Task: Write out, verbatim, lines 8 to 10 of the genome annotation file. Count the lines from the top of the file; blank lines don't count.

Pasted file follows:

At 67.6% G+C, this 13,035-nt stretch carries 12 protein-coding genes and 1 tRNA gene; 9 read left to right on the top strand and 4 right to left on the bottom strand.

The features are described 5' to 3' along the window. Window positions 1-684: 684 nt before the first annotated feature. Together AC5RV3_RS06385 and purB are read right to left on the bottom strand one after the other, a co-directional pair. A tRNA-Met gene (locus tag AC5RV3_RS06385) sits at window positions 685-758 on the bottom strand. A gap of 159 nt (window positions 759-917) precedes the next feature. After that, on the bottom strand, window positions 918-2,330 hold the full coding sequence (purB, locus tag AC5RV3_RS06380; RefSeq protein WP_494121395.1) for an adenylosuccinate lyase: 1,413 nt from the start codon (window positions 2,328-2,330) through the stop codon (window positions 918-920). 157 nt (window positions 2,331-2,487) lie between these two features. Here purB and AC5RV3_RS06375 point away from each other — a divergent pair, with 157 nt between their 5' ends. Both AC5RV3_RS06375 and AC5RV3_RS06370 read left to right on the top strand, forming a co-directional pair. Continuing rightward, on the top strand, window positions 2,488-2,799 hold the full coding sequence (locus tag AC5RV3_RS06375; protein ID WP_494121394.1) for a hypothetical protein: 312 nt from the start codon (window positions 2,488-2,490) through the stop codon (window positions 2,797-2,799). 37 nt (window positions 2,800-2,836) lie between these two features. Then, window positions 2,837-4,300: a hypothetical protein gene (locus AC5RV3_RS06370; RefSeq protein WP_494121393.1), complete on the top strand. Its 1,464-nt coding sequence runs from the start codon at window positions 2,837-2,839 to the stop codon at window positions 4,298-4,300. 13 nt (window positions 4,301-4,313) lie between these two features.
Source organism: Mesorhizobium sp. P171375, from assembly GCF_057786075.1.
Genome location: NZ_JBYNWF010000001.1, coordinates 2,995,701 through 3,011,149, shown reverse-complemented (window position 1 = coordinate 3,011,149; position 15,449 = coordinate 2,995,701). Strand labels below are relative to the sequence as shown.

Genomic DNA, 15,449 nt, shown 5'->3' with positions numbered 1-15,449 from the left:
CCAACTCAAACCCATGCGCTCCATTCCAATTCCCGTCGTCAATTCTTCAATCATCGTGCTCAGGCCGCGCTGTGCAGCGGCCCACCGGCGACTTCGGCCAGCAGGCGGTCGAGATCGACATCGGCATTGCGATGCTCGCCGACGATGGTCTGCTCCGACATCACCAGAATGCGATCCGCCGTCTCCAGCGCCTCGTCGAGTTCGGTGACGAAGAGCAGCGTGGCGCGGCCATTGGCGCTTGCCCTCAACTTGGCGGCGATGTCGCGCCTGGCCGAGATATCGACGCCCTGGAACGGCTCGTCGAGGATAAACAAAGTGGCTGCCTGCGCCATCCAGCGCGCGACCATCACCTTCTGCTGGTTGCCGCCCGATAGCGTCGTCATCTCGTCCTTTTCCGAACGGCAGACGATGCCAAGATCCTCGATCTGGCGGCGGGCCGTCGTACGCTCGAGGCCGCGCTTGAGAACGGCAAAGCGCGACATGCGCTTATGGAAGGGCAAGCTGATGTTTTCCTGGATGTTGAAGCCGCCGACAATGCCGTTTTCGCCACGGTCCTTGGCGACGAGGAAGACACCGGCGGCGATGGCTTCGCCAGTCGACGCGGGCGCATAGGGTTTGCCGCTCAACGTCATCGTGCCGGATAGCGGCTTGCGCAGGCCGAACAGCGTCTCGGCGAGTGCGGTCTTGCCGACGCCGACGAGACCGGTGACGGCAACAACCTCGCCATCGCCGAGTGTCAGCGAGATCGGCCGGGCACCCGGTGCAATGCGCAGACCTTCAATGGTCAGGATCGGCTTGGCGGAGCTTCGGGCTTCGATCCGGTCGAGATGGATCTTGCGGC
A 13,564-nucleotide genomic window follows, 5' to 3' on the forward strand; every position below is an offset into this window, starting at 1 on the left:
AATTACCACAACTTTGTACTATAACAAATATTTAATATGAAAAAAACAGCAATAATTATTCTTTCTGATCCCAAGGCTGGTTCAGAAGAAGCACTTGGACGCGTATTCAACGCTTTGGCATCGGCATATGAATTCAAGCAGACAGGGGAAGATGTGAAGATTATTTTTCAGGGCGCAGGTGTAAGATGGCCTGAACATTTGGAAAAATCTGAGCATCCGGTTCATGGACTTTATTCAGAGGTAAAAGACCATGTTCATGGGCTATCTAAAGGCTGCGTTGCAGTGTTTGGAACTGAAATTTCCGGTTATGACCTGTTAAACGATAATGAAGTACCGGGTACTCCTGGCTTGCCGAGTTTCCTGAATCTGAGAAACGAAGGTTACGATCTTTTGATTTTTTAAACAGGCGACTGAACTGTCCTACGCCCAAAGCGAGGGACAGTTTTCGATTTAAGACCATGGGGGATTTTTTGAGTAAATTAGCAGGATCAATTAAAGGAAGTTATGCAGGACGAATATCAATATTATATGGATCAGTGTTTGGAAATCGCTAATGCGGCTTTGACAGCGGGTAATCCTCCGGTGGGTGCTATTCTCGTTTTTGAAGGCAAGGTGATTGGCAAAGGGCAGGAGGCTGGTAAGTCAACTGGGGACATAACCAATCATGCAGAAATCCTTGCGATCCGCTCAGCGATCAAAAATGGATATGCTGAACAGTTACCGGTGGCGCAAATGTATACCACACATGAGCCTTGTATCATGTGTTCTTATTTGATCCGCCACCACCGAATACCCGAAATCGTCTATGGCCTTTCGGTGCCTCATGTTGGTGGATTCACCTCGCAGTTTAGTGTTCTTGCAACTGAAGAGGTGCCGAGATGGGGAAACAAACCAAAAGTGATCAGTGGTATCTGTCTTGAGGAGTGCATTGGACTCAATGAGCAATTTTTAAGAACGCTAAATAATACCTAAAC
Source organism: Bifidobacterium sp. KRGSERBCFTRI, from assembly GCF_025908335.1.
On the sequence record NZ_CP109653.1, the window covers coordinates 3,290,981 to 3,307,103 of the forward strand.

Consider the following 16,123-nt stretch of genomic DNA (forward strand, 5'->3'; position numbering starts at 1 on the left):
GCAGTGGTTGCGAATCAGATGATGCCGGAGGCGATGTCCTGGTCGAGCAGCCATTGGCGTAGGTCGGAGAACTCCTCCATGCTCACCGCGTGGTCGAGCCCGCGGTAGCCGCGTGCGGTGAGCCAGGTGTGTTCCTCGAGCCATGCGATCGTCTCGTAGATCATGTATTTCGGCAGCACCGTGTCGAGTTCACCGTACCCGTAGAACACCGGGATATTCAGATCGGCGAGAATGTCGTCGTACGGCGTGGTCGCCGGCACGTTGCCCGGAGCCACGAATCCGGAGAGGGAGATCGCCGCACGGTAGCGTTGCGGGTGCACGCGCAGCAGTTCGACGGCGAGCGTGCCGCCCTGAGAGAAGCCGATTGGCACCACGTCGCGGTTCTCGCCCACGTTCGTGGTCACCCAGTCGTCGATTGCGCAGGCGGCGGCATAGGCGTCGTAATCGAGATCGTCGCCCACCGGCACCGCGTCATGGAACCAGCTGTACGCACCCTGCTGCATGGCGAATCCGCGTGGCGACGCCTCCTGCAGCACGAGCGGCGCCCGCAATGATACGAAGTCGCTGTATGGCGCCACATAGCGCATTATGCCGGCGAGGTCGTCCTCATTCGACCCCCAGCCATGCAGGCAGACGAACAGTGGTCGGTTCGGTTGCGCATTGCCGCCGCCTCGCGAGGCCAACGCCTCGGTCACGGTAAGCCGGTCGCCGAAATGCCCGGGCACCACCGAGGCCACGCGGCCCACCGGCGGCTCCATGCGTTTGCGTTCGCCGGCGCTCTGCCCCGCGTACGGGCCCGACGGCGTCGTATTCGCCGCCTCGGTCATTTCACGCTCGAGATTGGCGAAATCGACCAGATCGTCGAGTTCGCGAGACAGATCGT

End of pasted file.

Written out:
AATTACCACAACTTTGTACTATAACAAATATTTAATATGAAAAAAACAGCAATAATTATTCTTTCTGATCCCAAGGCTGGTTCAGAAGAAGCACTTGGACGCGTATTCAACGCTTTGGCATCGGCATATGAATTCAAGCAGACAGGGGAAGATGTGAAGATTATTTTTCAGGGCGCAGGTGTAAGATGGCCTGAACATTTGGAAAAATCTGAGCATCCGGTTCATGGACTTTATTCAGAGGTAAAAGACCATGTTCATGGGCTATCTAAAGGCTGCGTTGCAGTGTTTGGAACTGAAATTTCCGGTTATGACCTGTTAAACGATAATGAAGTACCGGGTACTCCTGGCTTGCCGAGTTTCCTGAATCTGAGAAACGAAGGTTACGATCTTTTGATTTTTTAAACAGGCGACTGAACTGTCCTACGCCCAAAGCGAGGGACAGTTTTCGATTTAAGACCATGGGGGATTTTTTGAGTAAATTAGCAGGATCAATTAAAGGAAGTTATGCAGGACGAATATCAATATTATATGGATCAGTGTTTGGAAATCGCTAATGCGGCTTTGACAGCGGGTAATCCTCCGGTGGGTGCTATTCTCGTTTTTGAAGGCAAGGTGATTGGCAAAGGGCAGGAGGCTGGTAAGTCAACTGGGGACATAACCAATCATGCAGAAATCCTTGCGATCCGCTCAGCGATCAAAAATGGATATGCTGAACAGTTACCGGTGGCGCAAATGTATACCACACATGAGCCTTGTATCATGTGTTCTTATTTGATCCGCCACCACCGAATACCCGAAATCGTCTATGGCCTTTCGGTGCCTCATGTTGGTGGATTCACCTCGCAGTTTAGTGTTCTTGCAACTGAAGAGGTGCCGAGATGGGGAAACAAACCAAAAGTGATCAGTGGTATCTGTCTTGAGGAGTGCATTGGACTCAATGAGCAATTTTTAAGAACGCTAAATAATACCTAAAC
Source organism: Bifidobacterium sp. KRGSERBCFTRI, from assembly GCF_025908335.1.
On the sequence record NZ_CP109653.1, the window covers coordinates 3,290,981 to 3,307,103 of the forward strand.